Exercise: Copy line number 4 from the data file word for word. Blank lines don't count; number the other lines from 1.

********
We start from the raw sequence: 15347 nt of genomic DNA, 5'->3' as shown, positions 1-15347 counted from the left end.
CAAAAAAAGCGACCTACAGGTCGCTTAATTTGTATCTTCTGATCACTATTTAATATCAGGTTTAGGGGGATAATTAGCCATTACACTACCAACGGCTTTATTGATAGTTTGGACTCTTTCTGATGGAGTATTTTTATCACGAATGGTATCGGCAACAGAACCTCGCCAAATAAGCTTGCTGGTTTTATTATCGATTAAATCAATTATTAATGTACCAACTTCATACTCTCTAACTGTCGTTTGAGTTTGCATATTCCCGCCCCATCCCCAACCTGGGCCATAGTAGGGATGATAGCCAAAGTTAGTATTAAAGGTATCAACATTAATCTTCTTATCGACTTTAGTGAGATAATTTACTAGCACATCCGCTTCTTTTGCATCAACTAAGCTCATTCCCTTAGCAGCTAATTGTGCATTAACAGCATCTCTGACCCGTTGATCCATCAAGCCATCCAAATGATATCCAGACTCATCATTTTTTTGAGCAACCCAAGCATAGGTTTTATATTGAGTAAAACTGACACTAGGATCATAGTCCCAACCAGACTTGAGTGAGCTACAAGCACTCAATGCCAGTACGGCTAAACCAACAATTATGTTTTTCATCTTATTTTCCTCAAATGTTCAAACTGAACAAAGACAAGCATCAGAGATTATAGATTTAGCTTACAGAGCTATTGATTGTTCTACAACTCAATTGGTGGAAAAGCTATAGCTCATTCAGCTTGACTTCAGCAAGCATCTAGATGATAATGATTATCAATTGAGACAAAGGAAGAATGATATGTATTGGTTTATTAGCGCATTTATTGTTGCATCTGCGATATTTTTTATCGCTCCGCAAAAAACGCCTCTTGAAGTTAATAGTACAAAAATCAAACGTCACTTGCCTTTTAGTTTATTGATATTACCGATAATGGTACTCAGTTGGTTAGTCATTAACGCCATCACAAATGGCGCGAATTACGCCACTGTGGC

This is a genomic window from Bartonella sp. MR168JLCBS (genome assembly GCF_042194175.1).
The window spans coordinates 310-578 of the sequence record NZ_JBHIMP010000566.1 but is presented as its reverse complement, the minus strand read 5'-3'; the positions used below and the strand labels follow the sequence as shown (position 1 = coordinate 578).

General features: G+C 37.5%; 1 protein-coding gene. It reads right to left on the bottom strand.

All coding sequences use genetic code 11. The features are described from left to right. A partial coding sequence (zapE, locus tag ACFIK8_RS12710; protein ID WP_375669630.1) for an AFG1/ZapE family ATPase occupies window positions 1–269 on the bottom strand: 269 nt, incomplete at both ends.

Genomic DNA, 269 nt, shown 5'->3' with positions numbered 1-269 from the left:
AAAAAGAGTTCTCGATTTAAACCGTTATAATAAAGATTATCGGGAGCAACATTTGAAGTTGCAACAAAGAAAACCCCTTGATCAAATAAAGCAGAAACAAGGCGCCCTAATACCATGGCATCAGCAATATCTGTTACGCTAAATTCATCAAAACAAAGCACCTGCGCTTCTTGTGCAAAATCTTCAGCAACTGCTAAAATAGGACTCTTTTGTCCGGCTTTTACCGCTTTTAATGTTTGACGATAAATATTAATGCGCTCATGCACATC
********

The window spans coordinates 310-578 of the sequence record NZ_JBHIMP010000566.1 but is presented as its reverse complement, the minus strand read 5'-3'; the positions used below and the strand labels follow the sequence as shown (position 1 = coordinate 578).